Burque’s Fair-Trade Mecca, Peacecraft, Faces Closure

Burque’s Fair-Trade Mecca Faces Closure

Sam Adams
3 min read
Keeping the Peace
Peacecraft's Executive Director Jim Neustel with UNM student Molly Caldera, who has been volunteering at the store since June (Sam Adams)
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A cooperative of more than 800 South African Zulu works full-time to create brightly colored baskets and bracelets fashioned from telephone wire. These crafts catch the eye upon entering Peacecraft, Albuquerque’s only retailer that deals exclusively in fair-trade products. The items sold here provide enough income to support the Zulu co-op’s members and families, says Sharon Cantrell, Peacecraft’s outreach director. The trade also creates jobs for fathers, she says, in a region where many families are split apart when men have to travel across the continent to find work.

Cantrell’s anecdote exemplifies the far-reaching effects of Peacecraft, housed at 3215 Central NE in Nob Hill.

Jim Neustel, the nonprofit’s executive director since 2004, says the organization is "one of the very few groups in the state that focuses strictly on the fair-trade model." But if the store doesn’t pull together at least $15,000, Neustel estimates that Peacecraft could shut down in six to eight months.

Though the amount considered "fair" is financially relative depending on region, Cantrell defines it as "the amount of money they need to more than survive on."

Peacecraft has helped dozens of small, Third World cooperatives survive over the last 21 years. The store is run, in part, by a rotation of more than 30 unpaid volunteers. It has spent $1,385,000 on fair-trade products over the past 10 years. It is Peacecraft’s goal to "establish relationships directly with groups,” says Neustel. “They actually get money directly in their hands."

Peacecraft typically pays co-ops for half of their stock up front, but some take more than half a year to deliver on their orders. This, along with a decline in sales and donations, has meant being more judicious with orders and scaling back how much product the store can accept. The shop used to work with about 20 more cooperatives on average.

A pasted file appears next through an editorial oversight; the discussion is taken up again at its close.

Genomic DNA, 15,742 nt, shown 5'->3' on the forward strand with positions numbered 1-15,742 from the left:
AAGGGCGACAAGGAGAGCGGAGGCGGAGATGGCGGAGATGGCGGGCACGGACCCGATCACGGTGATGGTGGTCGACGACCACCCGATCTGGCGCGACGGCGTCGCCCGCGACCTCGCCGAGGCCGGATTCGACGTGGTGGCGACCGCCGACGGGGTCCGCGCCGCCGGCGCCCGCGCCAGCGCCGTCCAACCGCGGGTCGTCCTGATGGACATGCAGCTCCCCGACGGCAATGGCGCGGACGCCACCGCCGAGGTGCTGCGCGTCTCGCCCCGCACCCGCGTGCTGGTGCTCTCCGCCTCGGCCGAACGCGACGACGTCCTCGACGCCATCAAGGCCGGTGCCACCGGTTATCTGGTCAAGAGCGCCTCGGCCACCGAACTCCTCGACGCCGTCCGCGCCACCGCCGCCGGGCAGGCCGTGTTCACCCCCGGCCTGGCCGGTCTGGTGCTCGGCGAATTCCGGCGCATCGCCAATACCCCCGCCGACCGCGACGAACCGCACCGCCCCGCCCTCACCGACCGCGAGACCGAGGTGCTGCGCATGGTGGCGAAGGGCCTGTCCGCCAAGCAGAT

"Our revenues have dropped in the last few years to 50 percent," Neustel says.

The store has also made more visible cutbacks. The back half of Peacecraft is being rented out to the
Maple Street Dance Company. While Neustel is pleased with this partnership, the empty space that used to be an inventory storehouse is indicative of one thing: Fewer items are coming in, which means a decreased cash flow to Third World crafters.

As for the $15,000 the store needs to scrape by, it isn’t exactly clear-cut. Cynthia Beiser, president of Peacecraft’s board, confirms that the figure given by Neustel is what Peacecraft needs "to scrape by." Hitting that number "gives us another shot," she says, but she adds that they are still about $45,000 to $60,000 from being comfortable.

Neustel, who is also president of the Nob Hill Business Association and Nob Hill’s Main Street Group, has reached out in many directions to aid the faltering nonprofit. He brought together focus groups who offered impressions of the store. He talked to image consultants. "Right now we’re stuck because we know that Albuquerque and Santa Fe have communities that know what we do," he says. But spreading the word outside of the highly supportive clientele bubble hasn’t been easy.

One of the more promising solutions Neustel’s outreach has netted is an upcoming promotion with Whole Foods. On Dec. 21, the grocer at 2103 Carlisle NE will donate 5 percent of its total sales to Peacecraft. Grass Roots Yoga also offers classes in the Maple Street dance space for a suggested $8 to $15 donation, and all proceeds benefit Peacecraft. Yoga classes are held every Thursday at 3215 Central NE from noon to 1:15 p.m.


3215 Central NE


Donate online at peacecraft.org

Keeping the Peace

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